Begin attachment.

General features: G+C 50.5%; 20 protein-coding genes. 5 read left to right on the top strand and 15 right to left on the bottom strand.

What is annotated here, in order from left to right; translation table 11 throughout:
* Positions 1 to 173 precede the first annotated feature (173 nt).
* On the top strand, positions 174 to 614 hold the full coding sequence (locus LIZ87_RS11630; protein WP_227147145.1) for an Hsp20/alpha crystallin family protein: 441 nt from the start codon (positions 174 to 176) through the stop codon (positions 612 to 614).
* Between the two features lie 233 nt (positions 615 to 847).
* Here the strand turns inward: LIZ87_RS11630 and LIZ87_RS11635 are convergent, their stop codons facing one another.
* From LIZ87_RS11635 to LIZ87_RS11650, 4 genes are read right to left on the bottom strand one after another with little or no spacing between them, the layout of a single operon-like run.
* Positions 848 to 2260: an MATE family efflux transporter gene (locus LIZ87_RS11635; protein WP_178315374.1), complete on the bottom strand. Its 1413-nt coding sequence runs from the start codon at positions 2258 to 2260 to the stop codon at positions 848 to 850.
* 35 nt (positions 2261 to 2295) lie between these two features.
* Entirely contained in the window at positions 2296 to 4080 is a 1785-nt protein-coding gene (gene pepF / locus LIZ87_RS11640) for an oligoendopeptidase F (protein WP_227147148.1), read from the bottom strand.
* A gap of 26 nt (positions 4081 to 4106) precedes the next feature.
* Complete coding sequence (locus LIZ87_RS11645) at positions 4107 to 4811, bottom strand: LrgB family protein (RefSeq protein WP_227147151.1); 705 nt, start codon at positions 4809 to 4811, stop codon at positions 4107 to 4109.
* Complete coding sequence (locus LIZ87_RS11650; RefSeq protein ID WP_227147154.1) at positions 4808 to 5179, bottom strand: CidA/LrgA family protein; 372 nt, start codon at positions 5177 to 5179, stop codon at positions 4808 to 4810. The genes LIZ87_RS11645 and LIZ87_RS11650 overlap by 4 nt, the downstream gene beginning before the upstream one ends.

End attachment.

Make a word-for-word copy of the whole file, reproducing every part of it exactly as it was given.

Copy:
General features: G+C 50.5%; 20 protein-coding genes. 5 read left to right on the top strand and 15 right to left on the bottom strand.

What is annotated here, in order from left to right; translation table 11 throughout:
* Positions 1 to 173 precede the first annotated feature (173 nt).
* On the top strand, positions 174 to 614 hold the full coding sequence (locus LIZ87_RS11630; protein WP_227147145.1) for an Hsp20/alpha crystallin family protein: 441 nt from the start codon (positions 174 to 176) through the stop codon (positions 612 to 614).
* Between the two features lie 233 nt (positions 615 to 847).
* Here the strand turns inward: LIZ87_RS11630 and LIZ87_RS11635 are convergent, their stop codons facing one another.
* From LIZ87_RS11635 to LIZ87_RS11650, 4 genes are read right to left on the bottom strand one after another with little or no spacing between them, the layout of a single operon-like run.
* Positions 848 to 2260: an MATE family efflux transporter gene (locus LIZ87_RS11635; protein WP_178315374.1), complete on the bottom strand. Its 1413-nt coding sequence runs from the start codon at positions 2258 to 2260 to the stop codon at positions 848 to 850.
* 35 nt (positions 2261 to 2295) lie between these two features.
* Entirely contained in the window at positions 2296 to 4080 is a 1785-nt protein-coding gene (gene pepF / locus LIZ87_RS11640) for an oligoendopeptidase F (protein WP_227147148.1), read from the bottom strand.
* A gap of 26 nt (positions 4081 to 4106) precedes the next feature.
* Complete coding sequence (locus LIZ87_RS11645) at positions 4107 to 4811, bottom strand: LrgB family protein (RefSeq protein WP_227147151.1); 705 nt, start codon at positions 4809 to 4811, stop codon at positions 4107 to 4109.
* Complete coding sequence (locus LIZ87_RS11650; RefSeq protein ID WP_227147154.1) at positions 4808 to 5179, bottom strand: CidA/LrgA family protein; 372 nt, start codon at positions 5177 to 5179, stop codon at positions 4808 to 4810. The genes LIZ87_RS11645 and LIZ87_RS11650 overlap by 4 nt, the downstream gene beginning before the upstream one ends.